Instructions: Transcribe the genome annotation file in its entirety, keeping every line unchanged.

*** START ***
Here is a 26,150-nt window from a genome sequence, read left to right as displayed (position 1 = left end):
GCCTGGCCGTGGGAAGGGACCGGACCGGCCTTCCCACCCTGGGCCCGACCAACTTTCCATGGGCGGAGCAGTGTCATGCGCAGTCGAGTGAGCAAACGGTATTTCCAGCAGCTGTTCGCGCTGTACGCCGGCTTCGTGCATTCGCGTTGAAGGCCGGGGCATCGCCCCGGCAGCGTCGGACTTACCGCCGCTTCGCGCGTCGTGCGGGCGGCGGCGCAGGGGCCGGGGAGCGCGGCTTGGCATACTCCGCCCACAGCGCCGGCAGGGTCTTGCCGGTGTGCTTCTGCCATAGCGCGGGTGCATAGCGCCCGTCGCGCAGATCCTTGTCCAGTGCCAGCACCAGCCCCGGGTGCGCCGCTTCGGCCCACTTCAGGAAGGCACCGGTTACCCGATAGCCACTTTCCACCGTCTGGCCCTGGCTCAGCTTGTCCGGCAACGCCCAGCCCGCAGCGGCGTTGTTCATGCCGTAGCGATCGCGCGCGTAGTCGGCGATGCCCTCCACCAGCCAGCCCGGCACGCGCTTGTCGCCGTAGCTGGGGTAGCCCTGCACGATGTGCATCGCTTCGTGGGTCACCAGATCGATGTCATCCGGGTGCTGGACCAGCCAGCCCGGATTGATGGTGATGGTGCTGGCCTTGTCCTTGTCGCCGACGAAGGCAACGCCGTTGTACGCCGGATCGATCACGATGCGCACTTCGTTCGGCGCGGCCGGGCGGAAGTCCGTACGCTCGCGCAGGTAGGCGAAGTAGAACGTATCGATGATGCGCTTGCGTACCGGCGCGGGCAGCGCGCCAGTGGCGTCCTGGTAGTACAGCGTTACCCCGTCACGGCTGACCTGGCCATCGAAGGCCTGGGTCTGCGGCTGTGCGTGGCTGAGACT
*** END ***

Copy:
Here is a 26,150-nt window from a genome sequence, read left to right as displayed (position 1 = left end):
GCCTGGCCGTGGGAAGGGACCGGACCGGCCTTCCCACCCTGGGCCCGACCAACTTTCCATGGGCGGAGCAGTGTCATGCGCAGTCGAGTGAGCAAACGGTATTTCCAGCAGCTGTTCGCGCTGTACGCCGGCTTCGTGCATTCGCGTTGAAGGCCGGGGCATCGCCCCGGCAGCGTCGGACTTACCGCCGCTTCGCGCGTCGTGCGGGCGGCGGCGCAGGGGCCGGGGAGCGCGGCTTGGCATACTCCGCCCACAGCGCCGGCAGGGTCTTGCCGGTGTGCTTCTGCCATAGCGCGGGTGCATAGCGCCCGTCGCGCAGATCCTTGTCCAGTGCCAGCACCAGCCCCGGGTGCGCCGCTTCGGCCCACTTCAGGAAGGCACCGGTTACCCGATAGCCACTTTCCACCGTCTGGCCCTGGCTCAGCTTGTCCGGCAACGCCCAGCCCGCAGCGGCGTTGTTCATGCCGTAGCGATCGCGCGCGTAGTCGGCGATGCCCTCCACCAGCCAGCCCGGCACGCGCTTGTCGCCGTAGCTGGGGTAGCCCTGCACGATGTGCATCGCTTCGTGGGTCACCAGATCGATGTCATCCGGGTGCTGGACCAGCCAGCCCGGATTGATGGTGATGGTGCTGGCCTTGTCCTTGTCGCCGACGAAGGCAACGCCGTTGTACGCCGGATCGATCACGATGCGCACTTCGTTCGGCGCGGCCGGGCGGAAGTCCGTACGCTCGCGCAGGTAGGCGAAGTAGAACGTATCGATGATGCGCTTGCGTACCGGCGCGGGCAGCGCGCCAGTGGCGTCCTGGTAGTACAGCGTTACCCCGTCACGGCTGACCTGGCCATCGAAGGCCTGGGTCTGCGGCTGTGCGTGGCTGAGACT